And yet, a Council presidency is not as powerful as it is at times portrayed. It neither sets the agenda for the EU nor is it the “head of the EU” as has been claimed. Rather, it operates in a tight institutional corset between the European Commission and the European Council. This is especially the case after the Treaty of Lisbon limited its powers by separating the Council presidency from the presidency of the European Council and the chairmanship of the Foreign Affairs Council (FAC).
On the one hand, the Council does not have a right to initiative. This belongs exclusively to the European Commission. Council presidencies, thus, depend on the Commission to make legislative proposals and they must work within the Commission’s own agenda. On the other hand, the Council is not a decision-maker of last resort. While the main legislative work takes place at Council level, it is the heads of State or government that ultimately decide on particularly contentious or politically sensitive issues in the European Council.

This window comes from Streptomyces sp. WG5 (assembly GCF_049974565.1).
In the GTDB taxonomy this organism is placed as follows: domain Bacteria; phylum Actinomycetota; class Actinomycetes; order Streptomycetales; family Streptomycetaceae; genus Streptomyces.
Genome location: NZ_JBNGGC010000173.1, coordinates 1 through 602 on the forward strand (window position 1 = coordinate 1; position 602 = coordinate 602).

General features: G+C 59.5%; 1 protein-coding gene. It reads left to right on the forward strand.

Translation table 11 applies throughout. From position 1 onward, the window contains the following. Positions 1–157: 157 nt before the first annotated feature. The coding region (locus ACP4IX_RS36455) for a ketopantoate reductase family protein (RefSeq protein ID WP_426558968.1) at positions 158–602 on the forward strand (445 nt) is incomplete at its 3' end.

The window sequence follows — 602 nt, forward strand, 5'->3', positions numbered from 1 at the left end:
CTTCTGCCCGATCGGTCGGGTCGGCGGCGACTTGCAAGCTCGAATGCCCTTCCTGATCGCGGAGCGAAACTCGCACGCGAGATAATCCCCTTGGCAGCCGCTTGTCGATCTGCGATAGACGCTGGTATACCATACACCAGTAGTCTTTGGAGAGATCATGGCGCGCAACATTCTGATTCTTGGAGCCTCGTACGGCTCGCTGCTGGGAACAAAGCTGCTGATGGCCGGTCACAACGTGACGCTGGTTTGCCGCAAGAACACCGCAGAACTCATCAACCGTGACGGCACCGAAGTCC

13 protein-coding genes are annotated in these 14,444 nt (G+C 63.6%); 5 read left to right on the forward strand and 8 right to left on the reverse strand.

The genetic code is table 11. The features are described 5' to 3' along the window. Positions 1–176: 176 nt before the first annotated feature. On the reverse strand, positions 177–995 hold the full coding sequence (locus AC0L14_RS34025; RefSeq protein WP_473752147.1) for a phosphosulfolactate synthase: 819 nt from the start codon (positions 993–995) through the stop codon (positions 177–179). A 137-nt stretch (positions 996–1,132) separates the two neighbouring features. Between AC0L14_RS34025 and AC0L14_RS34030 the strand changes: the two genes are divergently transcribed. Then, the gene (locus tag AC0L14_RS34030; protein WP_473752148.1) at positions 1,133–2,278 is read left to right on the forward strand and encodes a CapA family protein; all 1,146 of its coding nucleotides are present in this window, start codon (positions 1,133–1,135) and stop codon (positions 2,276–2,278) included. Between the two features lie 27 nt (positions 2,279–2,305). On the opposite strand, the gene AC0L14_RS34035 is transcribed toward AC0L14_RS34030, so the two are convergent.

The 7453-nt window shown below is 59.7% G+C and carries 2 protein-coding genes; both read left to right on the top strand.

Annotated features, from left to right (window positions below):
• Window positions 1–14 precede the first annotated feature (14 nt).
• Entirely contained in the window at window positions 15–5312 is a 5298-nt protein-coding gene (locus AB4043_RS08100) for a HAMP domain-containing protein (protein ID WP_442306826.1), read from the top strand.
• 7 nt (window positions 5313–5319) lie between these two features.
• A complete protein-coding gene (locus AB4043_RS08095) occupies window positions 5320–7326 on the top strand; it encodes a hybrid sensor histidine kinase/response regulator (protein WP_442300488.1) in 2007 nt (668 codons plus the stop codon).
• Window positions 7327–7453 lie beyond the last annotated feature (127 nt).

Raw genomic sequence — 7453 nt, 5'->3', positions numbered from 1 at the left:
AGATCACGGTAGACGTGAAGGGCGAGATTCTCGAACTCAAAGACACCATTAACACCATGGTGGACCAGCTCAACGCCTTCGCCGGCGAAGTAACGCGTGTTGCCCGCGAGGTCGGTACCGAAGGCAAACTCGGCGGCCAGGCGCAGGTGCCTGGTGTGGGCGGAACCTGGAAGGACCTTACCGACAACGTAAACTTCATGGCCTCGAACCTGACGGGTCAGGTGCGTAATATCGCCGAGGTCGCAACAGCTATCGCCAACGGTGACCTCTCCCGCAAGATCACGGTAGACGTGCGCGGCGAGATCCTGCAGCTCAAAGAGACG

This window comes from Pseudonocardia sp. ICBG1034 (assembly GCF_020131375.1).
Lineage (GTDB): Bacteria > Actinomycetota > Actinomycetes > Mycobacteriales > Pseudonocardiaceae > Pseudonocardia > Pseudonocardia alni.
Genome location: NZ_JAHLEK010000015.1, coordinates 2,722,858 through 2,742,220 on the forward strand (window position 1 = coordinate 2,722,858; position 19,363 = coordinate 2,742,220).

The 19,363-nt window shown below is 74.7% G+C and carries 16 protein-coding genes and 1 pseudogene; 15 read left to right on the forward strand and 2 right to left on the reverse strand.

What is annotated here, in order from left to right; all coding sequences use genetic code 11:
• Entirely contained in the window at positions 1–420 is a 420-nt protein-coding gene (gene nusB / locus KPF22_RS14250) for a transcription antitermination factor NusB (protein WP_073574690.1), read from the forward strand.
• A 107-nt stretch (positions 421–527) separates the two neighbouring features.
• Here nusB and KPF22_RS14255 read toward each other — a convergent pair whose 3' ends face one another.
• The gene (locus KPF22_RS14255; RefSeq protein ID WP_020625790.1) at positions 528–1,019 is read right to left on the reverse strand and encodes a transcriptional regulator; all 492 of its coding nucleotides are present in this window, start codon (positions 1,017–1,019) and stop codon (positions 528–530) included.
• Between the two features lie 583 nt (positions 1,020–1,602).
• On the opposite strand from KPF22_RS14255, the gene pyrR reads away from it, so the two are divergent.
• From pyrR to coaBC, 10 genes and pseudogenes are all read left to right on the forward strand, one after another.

In addition, a Council presidency terms only lasts six months, even though preparations for a presidency begin well in advance. The average length of EU legislative files adopted at first reading in the ordinary legislative procedure is 16 months; at second reading it is 36 months. This means that many legislative dossiers cannot be concluded from start to finish within a single Council presidency. Consequently, an incoming presidency inherits significant parts of the agenda from its predecessors. Likewise, its own dossiers will likely stretch well into the next presidency. This significantly limits the room for maneuver in setting the agenda.
So arguably, the damage a Council presidency can do in general is limited. This is even more so the case when it comes to the next Hungarian presidency.
A question of timing